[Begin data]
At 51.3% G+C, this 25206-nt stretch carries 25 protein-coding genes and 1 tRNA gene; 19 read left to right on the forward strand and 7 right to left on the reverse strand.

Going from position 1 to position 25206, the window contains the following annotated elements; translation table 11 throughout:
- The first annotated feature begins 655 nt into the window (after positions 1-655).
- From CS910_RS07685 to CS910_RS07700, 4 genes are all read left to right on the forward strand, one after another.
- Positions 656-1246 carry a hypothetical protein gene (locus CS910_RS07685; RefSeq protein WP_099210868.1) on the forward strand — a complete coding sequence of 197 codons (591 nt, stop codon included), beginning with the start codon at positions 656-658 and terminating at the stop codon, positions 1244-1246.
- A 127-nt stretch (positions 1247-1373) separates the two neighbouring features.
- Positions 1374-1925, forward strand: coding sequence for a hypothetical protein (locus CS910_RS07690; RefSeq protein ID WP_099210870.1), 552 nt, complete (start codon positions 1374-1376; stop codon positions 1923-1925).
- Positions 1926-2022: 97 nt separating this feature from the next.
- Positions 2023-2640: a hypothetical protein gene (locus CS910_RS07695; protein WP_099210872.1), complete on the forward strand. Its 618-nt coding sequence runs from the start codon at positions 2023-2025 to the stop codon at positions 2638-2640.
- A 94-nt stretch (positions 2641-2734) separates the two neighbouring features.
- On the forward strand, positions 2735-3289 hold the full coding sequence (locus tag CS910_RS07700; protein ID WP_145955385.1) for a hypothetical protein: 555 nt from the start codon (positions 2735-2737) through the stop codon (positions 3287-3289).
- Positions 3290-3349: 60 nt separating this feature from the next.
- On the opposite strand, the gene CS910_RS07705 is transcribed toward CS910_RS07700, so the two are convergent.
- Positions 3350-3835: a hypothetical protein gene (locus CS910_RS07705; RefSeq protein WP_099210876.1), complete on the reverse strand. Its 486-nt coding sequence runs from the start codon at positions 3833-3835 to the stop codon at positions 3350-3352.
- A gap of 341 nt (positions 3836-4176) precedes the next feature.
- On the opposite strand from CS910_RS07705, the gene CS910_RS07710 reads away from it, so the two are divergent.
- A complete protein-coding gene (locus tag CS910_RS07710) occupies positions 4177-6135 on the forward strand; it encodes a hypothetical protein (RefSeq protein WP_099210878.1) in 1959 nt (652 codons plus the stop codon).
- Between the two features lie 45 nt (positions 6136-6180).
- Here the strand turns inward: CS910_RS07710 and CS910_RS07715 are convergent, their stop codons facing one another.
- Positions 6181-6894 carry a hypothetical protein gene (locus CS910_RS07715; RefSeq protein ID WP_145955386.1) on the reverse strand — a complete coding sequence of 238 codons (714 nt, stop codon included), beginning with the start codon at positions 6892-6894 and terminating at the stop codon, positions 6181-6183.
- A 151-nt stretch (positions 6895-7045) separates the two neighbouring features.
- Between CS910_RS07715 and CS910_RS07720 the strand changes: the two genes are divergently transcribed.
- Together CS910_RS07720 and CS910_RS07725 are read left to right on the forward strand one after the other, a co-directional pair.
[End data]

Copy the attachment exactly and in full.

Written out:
At 51.3% G+C, this 25206-nt stretch carries 25 protein-coding genes and 1 tRNA gene; 19 read left to right on the forward strand and 7 right to left on the reverse strand.

Going from position 1 to position 25206, the window contains the following annotated elements; translation table 11 throughout:
- The first annotated feature begins 655 nt into the window (after positions 1-655).
- From CS910_RS07685 to CS910_RS07700, 4 genes are all read left to right on the forward strand, one after another.
- Positions 656-1246 carry a hypothetical protein gene (locus CS910_RS07685; RefSeq protein WP_099210868.1) on the forward strand — a complete coding sequence of 197 codons (591 nt, stop codon included), beginning with the start codon at positions 656-658 and terminating at the stop codon, positions 1244-1246.
- A 127-nt stretch (positions 1247-1373) separates the two neighbouring features.
- Positions 1374-1925, forward strand: coding sequence for a hypothetical protein (locus CS910_RS07690; RefSeq protein ID WP_099210870.1), 552 nt, complete (start codon positions 1374-1376; stop codon positions 1923-1925).
- Positions 1926-2022: 97 nt separating this feature from the next.
- Positions 2023-2640: a hypothetical protein gene (locus CS910_RS07695; protein WP_099210872.1), complete on the forward strand. Its 618-nt coding sequence runs from the start codon at positions 2023-2025 to the stop codon at positions 2638-2640.
- A 94-nt stretch (positions 2641-2734) separates the two neighbouring features.
- On the forward strand, positions 2735-3289 hold the full coding sequence (locus tag CS910_RS07700; protein ID WP_145955385.1) for a hypothetical protein: 555 nt from the start codon (positions 2735-2737) through the stop codon (positions 3287-3289).
- Positions 3290-3349: 60 nt separating this feature from the next.
- On the opposite strand, the gene CS910_RS07705 is transcribed toward CS910_RS07700, so the two are convergent.
- Positions 3350-3835: a hypothetical protein gene (locus CS910_RS07705; RefSeq protein WP_099210876.1), complete on the reverse strand. Its 486-nt coding sequence runs from the start codon at positions 3833-3835 to the stop codon at positions 3350-3352.
- A gap of 341 nt (positions 3836-4176) precedes the next feature.
- On the opposite strand from CS910_RS07705, the gene CS910_RS07710 reads away from it, so the two are divergent.
- A complete protein-coding gene (locus tag CS910_RS07710) occupies positions 4177-6135 on the forward strand; it encodes a hypothetical protein (RefSeq protein WP_099210878.1) in 1959 nt (652 codons plus the stop codon).
- Between the two features lie 45 nt (positions 6136-6180).
- Here the strand turns inward: CS910_RS07710 and CS910_RS07715 are convergent, their stop codons facing one another.
- Positions 6181-6894 carry a hypothetical protein gene (locus CS910_RS07715; RefSeq protein ID WP_145955386.1) on the reverse strand — a complete coding sequence of 238 codons (714 nt, stop codon included), beginning with the start codon at positions 6892-6894 and terminating at the stop codon, positions 6181-6183.
- A 151-nt stretch (positions 6895-7045) separates the two neighbouring features.
- Between CS910_RS07715 and CS910_RS07720 the strand changes: the two genes are divergently transcribed.
- Together CS910_RS07720 and CS910_RS07725 are read left to right on the forward strand one after the other, a co-directional pair.